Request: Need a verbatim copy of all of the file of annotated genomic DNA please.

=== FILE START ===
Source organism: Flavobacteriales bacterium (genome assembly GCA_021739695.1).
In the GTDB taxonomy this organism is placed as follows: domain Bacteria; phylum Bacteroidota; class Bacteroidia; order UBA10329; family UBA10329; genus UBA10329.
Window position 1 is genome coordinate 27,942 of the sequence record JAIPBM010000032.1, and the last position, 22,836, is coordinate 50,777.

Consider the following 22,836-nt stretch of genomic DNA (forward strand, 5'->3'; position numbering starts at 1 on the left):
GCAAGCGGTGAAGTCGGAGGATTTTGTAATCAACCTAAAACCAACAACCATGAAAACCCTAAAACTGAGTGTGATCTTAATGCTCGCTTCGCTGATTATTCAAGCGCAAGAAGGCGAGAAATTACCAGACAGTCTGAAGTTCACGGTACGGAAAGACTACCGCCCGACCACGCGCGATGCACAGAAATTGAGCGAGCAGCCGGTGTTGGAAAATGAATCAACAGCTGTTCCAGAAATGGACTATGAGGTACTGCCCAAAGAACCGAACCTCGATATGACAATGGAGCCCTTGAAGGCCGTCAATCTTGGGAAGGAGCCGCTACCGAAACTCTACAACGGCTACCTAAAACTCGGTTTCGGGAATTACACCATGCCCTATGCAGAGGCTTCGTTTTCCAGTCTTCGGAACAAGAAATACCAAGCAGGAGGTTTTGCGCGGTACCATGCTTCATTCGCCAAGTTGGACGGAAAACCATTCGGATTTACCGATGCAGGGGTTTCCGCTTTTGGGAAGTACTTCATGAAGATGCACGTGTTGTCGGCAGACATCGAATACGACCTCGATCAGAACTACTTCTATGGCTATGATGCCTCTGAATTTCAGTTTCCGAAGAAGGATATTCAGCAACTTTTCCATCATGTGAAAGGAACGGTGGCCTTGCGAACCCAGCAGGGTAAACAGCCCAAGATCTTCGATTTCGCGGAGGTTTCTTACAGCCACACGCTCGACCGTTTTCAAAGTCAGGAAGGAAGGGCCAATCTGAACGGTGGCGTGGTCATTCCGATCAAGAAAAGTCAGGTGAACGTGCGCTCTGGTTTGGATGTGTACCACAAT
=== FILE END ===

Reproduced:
Source organism: Flavobacteriales bacterium (genome assembly GCA_021739695.1).
In the GTDB taxonomy this organism is placed as follows: domain Bacteria; phylum Bacteroidota; class Bacteroidia; order UBA10329; family UBA10329; genus UBA10329.
Window position 1 is genome coordinate 27,942 of the sequence record JAIPBM010000032.1, and the last position, 22,836, is coordinate 50,777.

Consider the following 22,836-nt stretch of genomic DNA (forward strand, 5'->3'; position numbering starts at 1 on the left):
GCAAGCGGTGAAGTCGGAGGATTTTGTAATCAACCTAAAACCAACAACCATGAAAACCCTAAAACTGAGTGTGATCTTAATGCTCGCTTCGCTGATTATTCAAGCGCAAGAAGGCGAGAAATTACCAGACAGTCTGAAGTTCACGGTACGGAAAGACTACCGCCCGACCACGCGCGATGCACAGAAATTGAGCGAGCAGCCGGTGTTGGAAAATGAATCAACAGCTGTTCCAGAAATGGACTATGAGGTACTGCCCAAAGAACCGAACCTCGATATGACAATGGAGCCCTTGAAGGCCGTCAATCTTGGGAAGGAGCCGCTACCGAAACTCTACAACGGCTACCTAAAACTCGGTTTCGGGAATTACACCATGCCCTATGCAGAGGCTTCGTTTTCCAGTCTTCGGAACAAGAAATACCAAGCAGGAGGTTTTGCGCGGTACCATGCTTCATTCGCCAAGTTGGACGGAAAACCATTCGGATTTACCGATGCAGGGGTTTCCGCTTTTGGGAAGTACTTCATGAAGATGCACGTGTTGTCGGCAGACATCGAATACGACCTCGATCAGAACTACTTCTATGGCTATGATGCCTCTGAATTTCAGTTTCCGAAGAAGGATATTCAGCAACTTTTCCATCATGTGAAAGGAACGGTGGCCTTGCGAACCCAGCAGGGTAAACAGCCCAAGATCTTCGATTTCGCGGAGGTTTCTTACAGCCACACGCTCGACCGTTTTCAAAGTCAGGAAGGAAGGGCCAATCTGAACGGTGGCGTGGTCATTCCGATCAAGAAAAGTCAGGTGAACGTGCGCTCTGGTTTGGATGTGTACCACAAT